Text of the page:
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Ski Area Expansions
Parker's Gore at Killington
Parker's Gore Details
Parker's Gore
First Season of Operation:1980s
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The construction of the Northeast Passage in 1982-83 was considered to be the first phase of a larger expansion into an area south of Killington proper known as "Parker's Gore."

The goal of Parker's Gore was to provide a "wilderness ski experience." According to Pres Smith:

"The backdrop of this 1500 acre bowl was Shrewsbury Peak, South Peak, Little Killington Peak, Killington Peak, Skye Peak, and Bear Mountain. The terrain configuration was such that ski trails would have every desired exposure beginning at the southern most point in this property with N exposure, then NE, E, SE and finally Southern. This backdrop of mountains essentially created a semi-circle with a vast bowl opening to the east. Due to this configuration one's view from any point in the bowl was all mountains (no valleys, no roads or rivers, and no communities or housing in sight) as you descended to the east all you could see were mountains east of Route 100 South. The vital point is that the last 500' of vertical drop to Route 100 South in effect created a visual barrier to any roads, rivers, valleys or villages. All lodging, transportation and ancillary facilities were out of your vision untill you dropped over that last transition. Our idea was to keep it that way as it would have been a unique experience in Eastern skiing (currently only found in the West)."

Killington purchased over 1,000 acres of land in the Parker's Gore area from International Paper Company in 1981. Initial plans called for a trail network served 8 to 10 lifts. According to Pres Smith:

"This bowl had a vertical drop of 3000'+ and lifts would have been configured something like this:
  • North Face of South Peak; very similar to Bear Mountain Outer Limits, about a 65% gradient, one lift N exposure, one lift NE exposure.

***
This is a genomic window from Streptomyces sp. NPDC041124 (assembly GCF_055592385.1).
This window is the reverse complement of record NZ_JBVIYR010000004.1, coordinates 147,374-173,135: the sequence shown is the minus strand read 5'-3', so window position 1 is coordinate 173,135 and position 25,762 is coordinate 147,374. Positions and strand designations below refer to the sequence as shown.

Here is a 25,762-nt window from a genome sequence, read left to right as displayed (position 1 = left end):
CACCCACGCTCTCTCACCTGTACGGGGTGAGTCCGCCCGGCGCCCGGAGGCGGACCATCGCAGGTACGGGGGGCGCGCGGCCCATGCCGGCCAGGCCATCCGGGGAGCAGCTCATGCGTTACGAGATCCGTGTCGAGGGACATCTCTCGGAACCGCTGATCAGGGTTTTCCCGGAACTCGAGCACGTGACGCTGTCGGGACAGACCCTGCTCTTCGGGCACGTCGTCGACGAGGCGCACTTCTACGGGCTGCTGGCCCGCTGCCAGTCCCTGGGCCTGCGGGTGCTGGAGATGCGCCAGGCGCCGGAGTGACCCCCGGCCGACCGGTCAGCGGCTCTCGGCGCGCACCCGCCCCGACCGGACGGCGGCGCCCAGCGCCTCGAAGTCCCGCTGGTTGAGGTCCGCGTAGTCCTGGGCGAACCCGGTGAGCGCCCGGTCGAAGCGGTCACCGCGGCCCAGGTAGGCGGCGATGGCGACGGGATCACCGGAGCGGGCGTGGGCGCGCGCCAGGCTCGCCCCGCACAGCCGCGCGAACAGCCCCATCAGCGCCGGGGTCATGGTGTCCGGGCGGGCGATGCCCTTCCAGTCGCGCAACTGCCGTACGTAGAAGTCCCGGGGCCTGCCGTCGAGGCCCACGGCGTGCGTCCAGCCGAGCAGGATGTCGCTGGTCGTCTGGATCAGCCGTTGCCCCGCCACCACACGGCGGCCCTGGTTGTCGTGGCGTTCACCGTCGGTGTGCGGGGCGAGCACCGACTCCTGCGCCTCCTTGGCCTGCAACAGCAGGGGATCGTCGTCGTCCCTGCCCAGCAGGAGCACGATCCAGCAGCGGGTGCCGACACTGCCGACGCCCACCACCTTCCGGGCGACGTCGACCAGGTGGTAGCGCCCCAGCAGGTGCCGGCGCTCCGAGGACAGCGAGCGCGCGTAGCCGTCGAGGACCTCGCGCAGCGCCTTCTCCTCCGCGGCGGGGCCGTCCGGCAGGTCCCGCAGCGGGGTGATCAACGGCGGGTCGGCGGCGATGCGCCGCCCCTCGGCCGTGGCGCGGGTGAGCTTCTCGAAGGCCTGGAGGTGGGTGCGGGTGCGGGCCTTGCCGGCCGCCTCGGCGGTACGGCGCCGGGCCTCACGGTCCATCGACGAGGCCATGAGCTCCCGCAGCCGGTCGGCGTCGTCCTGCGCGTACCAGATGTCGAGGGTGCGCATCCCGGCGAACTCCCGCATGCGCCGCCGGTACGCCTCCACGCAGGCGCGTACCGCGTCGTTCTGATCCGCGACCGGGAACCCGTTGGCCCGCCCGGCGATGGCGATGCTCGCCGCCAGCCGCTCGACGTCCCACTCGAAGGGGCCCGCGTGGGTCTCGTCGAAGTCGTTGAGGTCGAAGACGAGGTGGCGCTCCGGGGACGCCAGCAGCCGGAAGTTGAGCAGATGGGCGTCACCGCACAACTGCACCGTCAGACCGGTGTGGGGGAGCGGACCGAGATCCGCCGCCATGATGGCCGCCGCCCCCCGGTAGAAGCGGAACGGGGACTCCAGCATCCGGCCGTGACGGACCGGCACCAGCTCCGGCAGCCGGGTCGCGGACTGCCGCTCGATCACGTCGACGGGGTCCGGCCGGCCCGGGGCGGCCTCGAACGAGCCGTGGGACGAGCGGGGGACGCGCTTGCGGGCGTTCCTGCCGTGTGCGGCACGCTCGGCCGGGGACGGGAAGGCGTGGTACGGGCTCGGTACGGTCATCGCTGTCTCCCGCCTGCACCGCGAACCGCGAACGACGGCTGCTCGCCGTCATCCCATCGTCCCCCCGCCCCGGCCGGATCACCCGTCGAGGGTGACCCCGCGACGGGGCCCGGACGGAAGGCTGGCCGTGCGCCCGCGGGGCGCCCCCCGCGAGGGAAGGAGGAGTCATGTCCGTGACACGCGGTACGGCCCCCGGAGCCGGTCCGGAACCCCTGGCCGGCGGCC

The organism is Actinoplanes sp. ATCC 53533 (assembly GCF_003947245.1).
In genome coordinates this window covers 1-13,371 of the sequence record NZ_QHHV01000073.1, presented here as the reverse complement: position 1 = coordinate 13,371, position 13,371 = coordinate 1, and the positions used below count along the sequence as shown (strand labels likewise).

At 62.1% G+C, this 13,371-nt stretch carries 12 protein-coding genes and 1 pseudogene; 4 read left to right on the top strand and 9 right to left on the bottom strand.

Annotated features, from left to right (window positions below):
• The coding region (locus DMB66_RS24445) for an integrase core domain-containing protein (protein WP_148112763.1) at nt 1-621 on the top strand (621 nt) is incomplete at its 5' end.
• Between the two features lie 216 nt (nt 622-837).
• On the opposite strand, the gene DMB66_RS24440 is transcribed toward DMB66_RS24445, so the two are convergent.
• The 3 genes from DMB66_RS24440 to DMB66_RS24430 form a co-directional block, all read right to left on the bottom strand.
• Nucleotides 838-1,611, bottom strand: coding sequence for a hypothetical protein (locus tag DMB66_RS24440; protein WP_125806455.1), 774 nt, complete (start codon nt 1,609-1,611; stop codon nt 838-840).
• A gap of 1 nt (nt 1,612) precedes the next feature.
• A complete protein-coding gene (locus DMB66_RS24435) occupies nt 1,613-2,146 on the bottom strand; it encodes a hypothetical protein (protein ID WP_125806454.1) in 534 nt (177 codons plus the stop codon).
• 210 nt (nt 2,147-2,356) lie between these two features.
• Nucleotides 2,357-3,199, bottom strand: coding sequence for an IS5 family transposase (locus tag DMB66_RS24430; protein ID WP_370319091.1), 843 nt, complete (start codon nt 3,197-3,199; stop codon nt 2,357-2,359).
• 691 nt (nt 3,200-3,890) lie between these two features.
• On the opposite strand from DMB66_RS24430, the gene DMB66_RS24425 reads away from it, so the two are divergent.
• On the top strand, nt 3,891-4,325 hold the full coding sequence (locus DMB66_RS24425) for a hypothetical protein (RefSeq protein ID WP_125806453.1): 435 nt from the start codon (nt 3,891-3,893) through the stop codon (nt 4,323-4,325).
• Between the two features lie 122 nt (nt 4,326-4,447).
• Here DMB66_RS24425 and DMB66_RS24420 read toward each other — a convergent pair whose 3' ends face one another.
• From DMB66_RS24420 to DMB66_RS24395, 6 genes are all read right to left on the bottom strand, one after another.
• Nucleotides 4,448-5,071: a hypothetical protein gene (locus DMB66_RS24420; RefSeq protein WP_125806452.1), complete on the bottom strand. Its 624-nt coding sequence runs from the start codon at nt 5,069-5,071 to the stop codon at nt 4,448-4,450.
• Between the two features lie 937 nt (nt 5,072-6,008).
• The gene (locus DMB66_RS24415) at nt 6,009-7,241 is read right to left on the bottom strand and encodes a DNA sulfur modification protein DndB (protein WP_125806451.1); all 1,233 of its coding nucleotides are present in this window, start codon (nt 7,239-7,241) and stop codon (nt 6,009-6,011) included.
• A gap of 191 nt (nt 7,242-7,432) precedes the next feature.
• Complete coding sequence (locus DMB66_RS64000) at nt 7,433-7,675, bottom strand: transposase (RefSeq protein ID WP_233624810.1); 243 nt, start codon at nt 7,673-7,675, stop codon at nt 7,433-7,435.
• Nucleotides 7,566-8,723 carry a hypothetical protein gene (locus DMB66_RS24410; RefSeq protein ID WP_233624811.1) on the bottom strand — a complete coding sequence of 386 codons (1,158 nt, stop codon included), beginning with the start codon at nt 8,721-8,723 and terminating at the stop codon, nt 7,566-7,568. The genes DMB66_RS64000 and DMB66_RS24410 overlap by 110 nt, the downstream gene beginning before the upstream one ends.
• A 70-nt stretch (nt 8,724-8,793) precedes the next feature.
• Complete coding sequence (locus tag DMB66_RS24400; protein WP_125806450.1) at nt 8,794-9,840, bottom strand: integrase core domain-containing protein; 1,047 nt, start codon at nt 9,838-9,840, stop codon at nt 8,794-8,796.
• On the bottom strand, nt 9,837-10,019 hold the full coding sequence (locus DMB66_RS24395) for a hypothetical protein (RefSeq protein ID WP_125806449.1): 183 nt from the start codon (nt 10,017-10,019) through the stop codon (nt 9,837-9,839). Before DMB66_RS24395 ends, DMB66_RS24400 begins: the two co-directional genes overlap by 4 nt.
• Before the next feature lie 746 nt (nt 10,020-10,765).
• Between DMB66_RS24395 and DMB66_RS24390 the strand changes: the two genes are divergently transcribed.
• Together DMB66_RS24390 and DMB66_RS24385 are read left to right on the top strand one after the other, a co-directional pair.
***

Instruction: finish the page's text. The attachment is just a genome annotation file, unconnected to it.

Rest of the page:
• Little Killington; one lift - Long easterly exposure to access South Peak plus beautiful consistent intermediate terrain, one lift servicing high elevation novice terrain.
  • Killington; one long lift beginning at the top of the southern most access lift, intermediate, exposure ESE.
  • Skye Peak; one lift moderate to steep, S exposure.
  • South Valley; one access lift, good lower elevation skiing, mix of moderate to steep.
  • Northeast Passage; one lift built when we were launching this plan; it was to be the first access to Wilderness Bowl (since dismantled)."

  • In addition to alpine skiing, a 10 mile high elevation (3,500+ feet) cross country ski trail network was to be developed by Olympian Mike Gallagher. According to Pres Smith, "[b]efore developing Killington our group of founders used to cross country this high ridge top between Killington and Pico. The reason was quite simple-- The low scrub trees were usually laden with snow because of the extra snowfall at that elevation. The combination of that with views of mountains and valleys as far as the eye could see was nothing less than spectacular. It is truly a pity that the public has been denied that opportunity. This program would have been unparalleled in the Eastern United States." Smith went on to add that, "[w]e applied for an Environmental Permit and were summarily turned down."

    Short term plans for Parker's Gore called for two triple chairlifts. The plans were approved by the Mendon Planning Commission, however the Mendon Zoning Board of Adjustment would later reject them.

    Killington also negotiated an agreement with the National Park Service in 1983, allowing for development in the Appalachian Trail corridor. After strong opposition, the scaled-down agreement was reached in 1989 (which was met with further opposition).

    A further roadblock was put in place when the State of Vermont determined the area to be a sensitive black bear habitat.

    By the late 1990s, after over a decade of legal challenges, the new ownership (American Ski Company) was acquiring Pico and determined connecting the two areas to be a more important project. As such, 3,000 American Ski Company owned acres in Parker's Gore were exchanged with the State of Vermont for 1,073 acres closer to Killington Peak, reportedly to help spur the developing of a Killington Village.

    A Google Earth rendering of the Parker's Gore territory
    A Google Earth rendering of the Parker's Gore territory

    Killington Expansion History
    Project NameSeasonStatus
    Bear Mountain1979-80Open
    Killington East1968-69Open
    Killington Peak1959-60Open
    Killington-Pico InterconnectProposed
    Parker's Gore1980sCancelled
    Ram's Head1962-63Open
    South Ridge1977-78Open
    Return to Killington Ski History

    Last updated: August 4, 2015

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